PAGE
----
How Should a Trustee Sign?

By Phil M. Fowler

Serving as a trustee is a purely legal role where you own legal title or have limited legal authority, subject at all times to the terms of the underlying trust agreement. When you sign documents in your capacity as a trustee, it is a good idea to always include the designation "as trustee" after your signature. Using the "as trustee" designation helps you and others keep your trustee role legally distinct from your personal affairs.

Legal Title

A trustee is a person whose name appears on the legal title to property held in the trust. For instance, if the trust includes real estate property, the deed to that property will identify the trustee as the grantee, or current owner, of the property. However, a trustee only has legal title because the trustee's title is always subject to the provisions in the underlying trust agreement. The beneficiaries identified in that trust agreement own equitable title to the trust property. Equitable title includes the right to all benefits from the property.

Notice

When a trustee signs a document without including the designation "as trustee," the trustee provides no notice of the trustee's limited legal capacity in that transaction. On the other hand, including the designation "as trustee" puts the entire world on notice that the signer of the document is acting in a limited legal capacity and not personally involved in the transaction.

Protect your loved ones. Start My Estate Plan

Effect

If a trustee signs a document with the intent to act in her capacity as trustee, but without including any designation of "as trustee" next to her signature, the trustee may unintentionally become personally involved in the transaction. For example, if the trustee intends to enter into a mortgage loan agreement on behalf of the trust, but she fails to designate her signature as a trustee's signature, then she may be held personally liable for the balance due on the mortgage loan.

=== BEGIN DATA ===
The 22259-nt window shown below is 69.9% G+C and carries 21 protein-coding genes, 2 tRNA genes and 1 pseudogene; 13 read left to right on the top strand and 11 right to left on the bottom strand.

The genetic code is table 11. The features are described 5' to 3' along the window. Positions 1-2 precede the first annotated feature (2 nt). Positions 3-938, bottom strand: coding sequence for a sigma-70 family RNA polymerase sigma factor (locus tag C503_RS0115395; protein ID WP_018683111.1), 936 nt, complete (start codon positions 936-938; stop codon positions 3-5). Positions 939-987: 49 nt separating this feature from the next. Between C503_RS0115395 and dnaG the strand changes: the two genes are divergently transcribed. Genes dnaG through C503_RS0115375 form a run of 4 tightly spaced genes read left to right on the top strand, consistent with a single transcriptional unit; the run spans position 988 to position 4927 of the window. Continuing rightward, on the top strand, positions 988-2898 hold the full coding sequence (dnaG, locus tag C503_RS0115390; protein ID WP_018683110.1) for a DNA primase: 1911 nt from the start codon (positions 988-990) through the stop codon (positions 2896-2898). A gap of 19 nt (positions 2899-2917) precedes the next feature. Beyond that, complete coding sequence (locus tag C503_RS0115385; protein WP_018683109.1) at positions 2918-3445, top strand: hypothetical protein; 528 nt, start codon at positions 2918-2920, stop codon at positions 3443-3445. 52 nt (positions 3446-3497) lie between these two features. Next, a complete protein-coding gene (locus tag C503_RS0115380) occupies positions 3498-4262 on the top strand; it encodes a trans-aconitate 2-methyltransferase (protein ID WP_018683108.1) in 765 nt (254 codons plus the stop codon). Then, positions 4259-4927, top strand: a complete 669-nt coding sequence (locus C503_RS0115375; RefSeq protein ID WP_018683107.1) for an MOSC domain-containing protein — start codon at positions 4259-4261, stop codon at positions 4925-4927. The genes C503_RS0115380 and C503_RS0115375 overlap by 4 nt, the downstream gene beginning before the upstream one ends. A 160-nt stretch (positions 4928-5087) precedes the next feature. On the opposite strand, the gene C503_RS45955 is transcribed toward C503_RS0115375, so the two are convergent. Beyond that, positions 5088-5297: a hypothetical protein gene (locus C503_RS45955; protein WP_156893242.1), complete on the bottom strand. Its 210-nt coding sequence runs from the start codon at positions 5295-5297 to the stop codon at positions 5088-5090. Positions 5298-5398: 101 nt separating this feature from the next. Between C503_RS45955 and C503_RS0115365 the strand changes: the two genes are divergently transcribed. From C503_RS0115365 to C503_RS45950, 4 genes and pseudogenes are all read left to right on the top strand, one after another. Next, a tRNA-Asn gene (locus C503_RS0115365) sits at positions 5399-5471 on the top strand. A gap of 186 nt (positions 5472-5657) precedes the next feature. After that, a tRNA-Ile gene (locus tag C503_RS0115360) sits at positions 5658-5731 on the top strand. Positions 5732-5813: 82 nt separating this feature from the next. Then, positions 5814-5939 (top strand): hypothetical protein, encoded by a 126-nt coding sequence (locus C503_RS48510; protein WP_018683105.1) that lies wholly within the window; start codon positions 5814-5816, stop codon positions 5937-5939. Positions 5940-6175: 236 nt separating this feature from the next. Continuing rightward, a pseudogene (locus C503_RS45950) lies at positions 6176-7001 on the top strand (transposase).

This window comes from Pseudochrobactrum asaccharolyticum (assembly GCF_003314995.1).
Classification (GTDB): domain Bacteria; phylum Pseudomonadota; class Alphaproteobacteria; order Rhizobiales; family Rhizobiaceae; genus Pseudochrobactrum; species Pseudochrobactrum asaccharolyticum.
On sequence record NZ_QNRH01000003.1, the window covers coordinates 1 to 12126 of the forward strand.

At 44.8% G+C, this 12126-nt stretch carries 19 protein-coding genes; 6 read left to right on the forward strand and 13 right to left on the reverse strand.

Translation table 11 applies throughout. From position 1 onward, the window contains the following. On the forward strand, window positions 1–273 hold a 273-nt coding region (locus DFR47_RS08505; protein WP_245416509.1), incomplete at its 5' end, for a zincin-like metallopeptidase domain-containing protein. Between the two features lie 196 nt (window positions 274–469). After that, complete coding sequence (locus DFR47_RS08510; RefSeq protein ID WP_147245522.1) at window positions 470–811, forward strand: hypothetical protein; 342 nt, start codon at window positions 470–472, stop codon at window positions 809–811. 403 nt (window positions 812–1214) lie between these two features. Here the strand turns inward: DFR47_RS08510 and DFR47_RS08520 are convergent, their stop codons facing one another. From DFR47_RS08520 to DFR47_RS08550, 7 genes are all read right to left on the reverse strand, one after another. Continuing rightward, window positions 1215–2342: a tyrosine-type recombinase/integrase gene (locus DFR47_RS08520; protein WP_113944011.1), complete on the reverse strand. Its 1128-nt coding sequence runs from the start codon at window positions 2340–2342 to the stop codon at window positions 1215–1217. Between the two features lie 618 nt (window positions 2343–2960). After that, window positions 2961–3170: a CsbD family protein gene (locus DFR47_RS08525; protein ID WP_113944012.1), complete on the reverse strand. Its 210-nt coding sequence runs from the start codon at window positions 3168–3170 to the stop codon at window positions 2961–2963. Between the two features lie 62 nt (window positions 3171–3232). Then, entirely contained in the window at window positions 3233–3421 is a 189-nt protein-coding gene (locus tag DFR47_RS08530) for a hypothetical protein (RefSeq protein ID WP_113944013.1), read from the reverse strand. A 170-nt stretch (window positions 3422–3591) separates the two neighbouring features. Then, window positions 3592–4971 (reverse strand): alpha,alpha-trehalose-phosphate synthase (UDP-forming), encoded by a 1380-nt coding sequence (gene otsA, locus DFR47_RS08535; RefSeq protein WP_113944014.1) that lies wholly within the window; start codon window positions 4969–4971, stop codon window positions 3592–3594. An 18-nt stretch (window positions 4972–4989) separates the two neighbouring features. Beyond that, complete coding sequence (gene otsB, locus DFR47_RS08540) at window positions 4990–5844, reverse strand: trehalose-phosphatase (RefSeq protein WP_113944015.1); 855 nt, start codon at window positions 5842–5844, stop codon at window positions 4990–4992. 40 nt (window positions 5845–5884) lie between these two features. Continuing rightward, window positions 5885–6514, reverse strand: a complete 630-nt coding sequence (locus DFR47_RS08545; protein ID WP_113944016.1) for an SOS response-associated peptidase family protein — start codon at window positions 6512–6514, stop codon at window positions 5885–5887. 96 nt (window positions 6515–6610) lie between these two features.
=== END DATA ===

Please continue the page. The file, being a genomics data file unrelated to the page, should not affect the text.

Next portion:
Additional Information

Some states' laws require a trustee to include information identifying the trust, in addition to including the simple designation "as trustee." For example, state law may require the trustee to include after his signature a phrase similar to "as trustee of the XYZ Family Living Trust Dated March 1, 2012."

Protect your loved ones. Start My Estate Plan
What Is the Difference Between Warranty Deed & Trustee Deed?
 

References

Related articles

How to Execute a Living Trust

A living trust allows a person known as a trust grantor to place his assets under the administration of a trustee, who then distributes these assets to trust beneficiaries as instructed by the grantor in the trust deed. The main advantage of a living trust is that since it is prepared while the grantor is still alive, it allows the grantor's property to pass to his beneficiaries, both before and after his death, without the expense and delays of probate. The administration of a living trust involves challenges, responsibilities and potential legal liability.

Transferring Property From a Living Trust to a Successor Trustee

A successor trustee is named in a living trust as the person who will take over the trustee’s duties and fulfill provisions of the trust when the trustee dies. The transition process requires trust property to be transferred out of the trustee's name into the successor trustee's name. To do this, the successor trustee must review the trust document and prepare the necessary transfer documents for each type of property held in the trust.

How to Transfer a Mortgage to a Living Trust

You and your spouse may have decided to form a living trust, via a trust agreement, to hold your real property or other assets. If you are the mortgagee, or holder of an existing mortgage made by someone else to you, you may desire to transfer that mortgage into your trust as an asset. It may be much more difficult, however, to obtain consent from a lender to transfer a liability, such as a mortgage from a bank or other lending institution, into the trust because it ceases to be an individual liability and becomes a liability of the trust.

LegalZoom. Legal help is here. Start Here. Wills. Trusts. Attorney help. Wills & Trusts

Related articles

How to Transfer a Trust Deed to a Guardian Conservator

When a trust dissolves due to some mitigating event, such as the death of the trust’s creator, known as the “settlor,” ...

How to Sign Documents As a Successor Trustee of a Living Trust

A living trust is a common document in estate planning that provides for an orderly transfer of property without having ...

Why Does a Power of Attorney Not Transfer to a Trustee?

A power of attorney and a trust document are similar in that they both convey to an individual the authority to manage ...

How to Fund a Living Trust With Royalties

A royalty is the right to receive financial compensation for a body of work that is used by a third party. Common ...

Browse by category
Ready to Begin? GET STARTED